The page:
Raymond James Ltd. Chairman and CEO Paul Allison (far left) visits with top earners and long-time members of 3Macs, a division of Raymond James Ltd., during a recent professional conference (left to right): Bob McKenzie, Dominique Vincent, David MacDougall, the great-great-great-nephew of the firm’s founder, and Carmen Jankey.
Yet, for its fascinating past, this storied boutique firm’s decision two years ago to seek the support of a larger company was keenly about its future.
MacDougall, MacDougall & MacTier Inc. needed access to new technology and help managing increasing industry compliance requirements. The modern-day keepers of the 3Macs legacy also wanted to keep their identity.
Introducing 3Macs, a division of Raymond James Ltd.
“In the big picture, 3Macs needed to evolve and Raymond James presented the best option for that evolution,” said David MacDougall, a fifth-generation member of the firm who serves as senior vice president and advisor/ portfolio manager. “Uniting with Raymond James provided us with a more robust infrastructure, more opportunities for growth and for expanding our business. And we hoped we could keep the brand 3Macs because it has qualities and a history worth leveraging.”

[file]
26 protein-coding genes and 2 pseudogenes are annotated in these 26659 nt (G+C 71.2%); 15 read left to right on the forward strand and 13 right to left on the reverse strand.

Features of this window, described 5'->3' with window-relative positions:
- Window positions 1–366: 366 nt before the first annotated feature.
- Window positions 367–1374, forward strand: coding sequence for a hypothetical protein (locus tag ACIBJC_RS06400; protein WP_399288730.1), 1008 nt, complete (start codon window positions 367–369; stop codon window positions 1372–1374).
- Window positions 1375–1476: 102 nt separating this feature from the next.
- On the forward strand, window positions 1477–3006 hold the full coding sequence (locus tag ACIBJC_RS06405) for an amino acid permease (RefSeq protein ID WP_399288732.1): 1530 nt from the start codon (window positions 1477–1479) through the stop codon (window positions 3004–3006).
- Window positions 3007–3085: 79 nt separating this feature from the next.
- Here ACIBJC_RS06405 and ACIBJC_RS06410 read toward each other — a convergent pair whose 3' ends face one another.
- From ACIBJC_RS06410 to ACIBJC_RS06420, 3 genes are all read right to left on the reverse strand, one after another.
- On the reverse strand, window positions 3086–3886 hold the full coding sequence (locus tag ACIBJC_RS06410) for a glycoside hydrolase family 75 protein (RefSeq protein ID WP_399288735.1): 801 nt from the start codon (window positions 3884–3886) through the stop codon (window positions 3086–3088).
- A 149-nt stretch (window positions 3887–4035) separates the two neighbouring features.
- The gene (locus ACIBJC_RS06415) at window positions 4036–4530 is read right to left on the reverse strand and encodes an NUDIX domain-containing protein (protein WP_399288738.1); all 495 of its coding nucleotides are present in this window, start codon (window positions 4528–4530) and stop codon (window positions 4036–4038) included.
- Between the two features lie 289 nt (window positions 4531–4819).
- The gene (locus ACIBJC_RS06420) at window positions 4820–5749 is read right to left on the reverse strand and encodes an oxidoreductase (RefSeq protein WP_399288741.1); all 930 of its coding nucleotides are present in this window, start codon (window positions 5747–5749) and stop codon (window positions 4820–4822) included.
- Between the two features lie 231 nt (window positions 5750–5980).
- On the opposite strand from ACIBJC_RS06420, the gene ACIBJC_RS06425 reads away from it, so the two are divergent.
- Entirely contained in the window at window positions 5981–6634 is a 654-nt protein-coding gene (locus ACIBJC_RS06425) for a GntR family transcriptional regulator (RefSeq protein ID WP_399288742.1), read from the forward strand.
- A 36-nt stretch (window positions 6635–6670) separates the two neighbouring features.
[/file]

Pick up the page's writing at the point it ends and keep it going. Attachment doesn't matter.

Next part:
In eastern Canada, especially, 3Macs stands for more than abbreviated surnames. It is synonymous with integrity, experience, independence and service – core values in which the firm is rooted. Values shared by Raymond James.
“Service to investors is the 3Macs motto,” said Carmen Jankey, a senior vice president and advisor/portfolio manager who began her career at 3Macs in the late 1980s. “We saw the similarities right away.”
“It was a natural fit with Raymond James because of the independence and respect for the client,” said Dominique Vincent, a vice president and advisor/portfolio manager who joined 3Macs in 2001. “And we are now backed by the power of the larger firm.”
Completed in 2016, the acquisition increased Raymond James Ltd.’s assets by CAD$6 billion, making it the largest independent investment firm in Canada, seventh-largest overall. With the firm’s presence anchored in western Canada, it also sent a strong signal.